I have so many stories relating to my anxiety I could tell, but I don't like to dwell on them. No one truly knows what goes on inside another person's head and that's sometimes so troubling. For a long time, I couldn't even begin to explain my thought process - everything was so damn messy. Some of my friends have no idea I've panicked while in their company, simply because beginning to get the words out was frankly too difficult. 

Whether you're a Laidback Luke (not the DJ) or an Anxious Annie too, all I ask is that you just listen to people when they start to explain their mental health. Sometimes, you'll meet people who aren't like you, perhaps you're Banter Bruce and think every second should be fun-filled, but please, don't see them confiding in you as a chance to tell them to lighten up. You might be the first person they've ever spoken to about the subject, and listening for just ten minutes could really help them, or encourage them to seek help professionally. 

After four and a half years, I am not magically relieved of anxiety, but I am so proud of how far I've come. Without exaggerating, it's been really hard and a massive test of my patience. Even as I finish this, I keep remembering something else and go "Well, that was dreadful but you're still here!" Despite being diagnosed with 'severe anxiety' back then, I got through college, I've gained work experience in various industries, successfully navigated my way through uni, and I graduate next month with a 2:1 in English. Here's to the next five years, and yours too!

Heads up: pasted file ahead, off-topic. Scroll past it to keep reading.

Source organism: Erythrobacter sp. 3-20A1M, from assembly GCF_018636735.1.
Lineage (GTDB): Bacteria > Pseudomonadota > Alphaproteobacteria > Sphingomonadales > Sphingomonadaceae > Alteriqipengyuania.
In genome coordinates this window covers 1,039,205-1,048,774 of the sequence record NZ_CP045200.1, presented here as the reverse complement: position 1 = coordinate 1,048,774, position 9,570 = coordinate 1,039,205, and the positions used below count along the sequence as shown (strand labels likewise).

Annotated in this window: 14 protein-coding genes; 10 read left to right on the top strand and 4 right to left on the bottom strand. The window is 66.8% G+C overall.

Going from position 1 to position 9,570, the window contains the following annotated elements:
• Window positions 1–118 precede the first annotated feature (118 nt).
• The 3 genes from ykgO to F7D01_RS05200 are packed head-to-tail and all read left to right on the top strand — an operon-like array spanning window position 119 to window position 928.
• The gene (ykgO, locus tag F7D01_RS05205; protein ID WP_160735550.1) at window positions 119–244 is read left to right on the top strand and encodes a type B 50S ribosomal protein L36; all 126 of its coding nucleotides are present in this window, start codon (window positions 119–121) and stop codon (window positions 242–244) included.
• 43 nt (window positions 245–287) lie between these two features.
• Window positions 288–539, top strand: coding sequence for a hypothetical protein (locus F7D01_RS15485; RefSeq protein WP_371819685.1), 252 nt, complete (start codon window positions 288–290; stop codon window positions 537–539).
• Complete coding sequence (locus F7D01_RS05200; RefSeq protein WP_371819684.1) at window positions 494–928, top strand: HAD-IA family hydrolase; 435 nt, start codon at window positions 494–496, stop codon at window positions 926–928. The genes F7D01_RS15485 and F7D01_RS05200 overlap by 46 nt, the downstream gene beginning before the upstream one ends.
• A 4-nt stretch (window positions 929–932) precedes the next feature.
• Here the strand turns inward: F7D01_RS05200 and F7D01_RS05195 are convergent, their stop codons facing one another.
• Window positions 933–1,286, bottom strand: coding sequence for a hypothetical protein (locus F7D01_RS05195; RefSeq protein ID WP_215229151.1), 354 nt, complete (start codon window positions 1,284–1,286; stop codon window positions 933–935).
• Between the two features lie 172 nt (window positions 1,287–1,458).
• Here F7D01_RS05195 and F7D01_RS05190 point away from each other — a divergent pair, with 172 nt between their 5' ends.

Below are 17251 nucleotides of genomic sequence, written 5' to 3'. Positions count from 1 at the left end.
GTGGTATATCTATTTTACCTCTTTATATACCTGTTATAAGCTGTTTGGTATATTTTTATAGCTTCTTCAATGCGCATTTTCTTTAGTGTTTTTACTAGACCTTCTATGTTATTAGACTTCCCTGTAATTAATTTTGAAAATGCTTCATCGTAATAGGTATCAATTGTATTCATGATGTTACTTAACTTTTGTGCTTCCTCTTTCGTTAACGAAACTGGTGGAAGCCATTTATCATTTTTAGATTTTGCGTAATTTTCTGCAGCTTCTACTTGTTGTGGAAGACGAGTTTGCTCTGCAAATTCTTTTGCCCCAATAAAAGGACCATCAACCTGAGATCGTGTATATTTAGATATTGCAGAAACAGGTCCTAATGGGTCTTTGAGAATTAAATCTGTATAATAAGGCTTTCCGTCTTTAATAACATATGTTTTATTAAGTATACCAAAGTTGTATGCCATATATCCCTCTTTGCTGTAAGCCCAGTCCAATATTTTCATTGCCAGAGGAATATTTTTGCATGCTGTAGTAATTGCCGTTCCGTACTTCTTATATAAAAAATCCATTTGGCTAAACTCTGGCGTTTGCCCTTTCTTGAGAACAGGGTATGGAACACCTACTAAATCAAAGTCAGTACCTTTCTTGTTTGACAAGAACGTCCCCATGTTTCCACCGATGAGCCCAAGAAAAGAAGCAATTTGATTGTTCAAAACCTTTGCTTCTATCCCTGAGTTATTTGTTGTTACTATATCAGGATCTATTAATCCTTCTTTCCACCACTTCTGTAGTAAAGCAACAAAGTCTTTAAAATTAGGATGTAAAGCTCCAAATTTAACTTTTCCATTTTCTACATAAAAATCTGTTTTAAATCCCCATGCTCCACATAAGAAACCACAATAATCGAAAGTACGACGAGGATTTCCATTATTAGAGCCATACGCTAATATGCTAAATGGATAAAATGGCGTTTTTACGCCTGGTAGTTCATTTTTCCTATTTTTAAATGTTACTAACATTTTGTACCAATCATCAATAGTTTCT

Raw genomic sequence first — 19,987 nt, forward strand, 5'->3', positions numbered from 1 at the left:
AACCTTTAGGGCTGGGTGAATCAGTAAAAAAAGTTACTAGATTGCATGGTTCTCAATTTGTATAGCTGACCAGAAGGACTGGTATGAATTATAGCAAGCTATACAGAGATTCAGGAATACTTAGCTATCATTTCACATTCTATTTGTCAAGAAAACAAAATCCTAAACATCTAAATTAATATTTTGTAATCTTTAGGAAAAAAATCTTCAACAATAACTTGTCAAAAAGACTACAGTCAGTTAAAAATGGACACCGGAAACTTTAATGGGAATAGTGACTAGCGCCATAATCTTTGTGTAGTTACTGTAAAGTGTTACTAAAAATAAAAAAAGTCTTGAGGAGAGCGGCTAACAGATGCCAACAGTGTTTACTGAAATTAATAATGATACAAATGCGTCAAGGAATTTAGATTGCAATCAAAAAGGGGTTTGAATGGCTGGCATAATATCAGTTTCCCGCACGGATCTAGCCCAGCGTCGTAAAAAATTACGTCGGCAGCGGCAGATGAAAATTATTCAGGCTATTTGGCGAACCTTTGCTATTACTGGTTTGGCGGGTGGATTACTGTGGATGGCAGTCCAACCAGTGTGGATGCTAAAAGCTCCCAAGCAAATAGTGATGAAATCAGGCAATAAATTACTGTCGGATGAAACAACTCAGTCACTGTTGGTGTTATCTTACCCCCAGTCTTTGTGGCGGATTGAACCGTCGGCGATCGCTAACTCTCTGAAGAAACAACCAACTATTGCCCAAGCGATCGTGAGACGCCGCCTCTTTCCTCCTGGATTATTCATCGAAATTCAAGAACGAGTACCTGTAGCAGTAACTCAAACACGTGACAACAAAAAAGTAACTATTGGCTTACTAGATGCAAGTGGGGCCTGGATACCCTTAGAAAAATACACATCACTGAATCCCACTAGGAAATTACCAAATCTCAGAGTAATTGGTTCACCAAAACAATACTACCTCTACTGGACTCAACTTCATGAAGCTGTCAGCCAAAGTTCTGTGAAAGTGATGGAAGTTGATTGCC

#WorldMentalHealthDay

Useful Links:
For more info: Mind
My MH project: Art for Mental Health

Comments

  1. Sharing personal experiences can be very hard, but one sure way of undermining the 'shame' of anxiety and panic attacks is for sufferers to be open and honest - and for others to never be dismissive of another person's extreme fight or flight response to a perceived threat - however incomprehensible it may seem. Hannah, having known you from our first year in uni, I admire you for you honesty in sharing your own struggle with anxiety and I can categorically say you are a much stronger person than perhaps you even know yourself. Really.

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    1. Thank you so much Becky! Usually now, I'm pretty open about it - why not be? It was harder when I first had to come to terms with having it so severely but it's nothing to be ashamed of. Being hypersensitive to threats is incredibly difficult to deal with but these things take time and patience. I really appreciate your kind words, and can definitely say the same for you. See you at graduation I hope! x

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  2. Aw girl, this is so so good! I'm so glad you shared your story. Bet you feel like a little weight has been lifted off your should after putting these words together! You should be so proud of yourself for not giving up and for fighting and dealing with it yourself! You better treat yourself because look what you've achieved! Stay strong and if you need a friend, I'm always here.
    Much love,
    Louise x

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    Replies
    1. Aw Louise, that means a lot! I've been openly discussing mental health with people "in real life" for a while but thought I'd put my story out here too :) here for you too! Thank you so much! X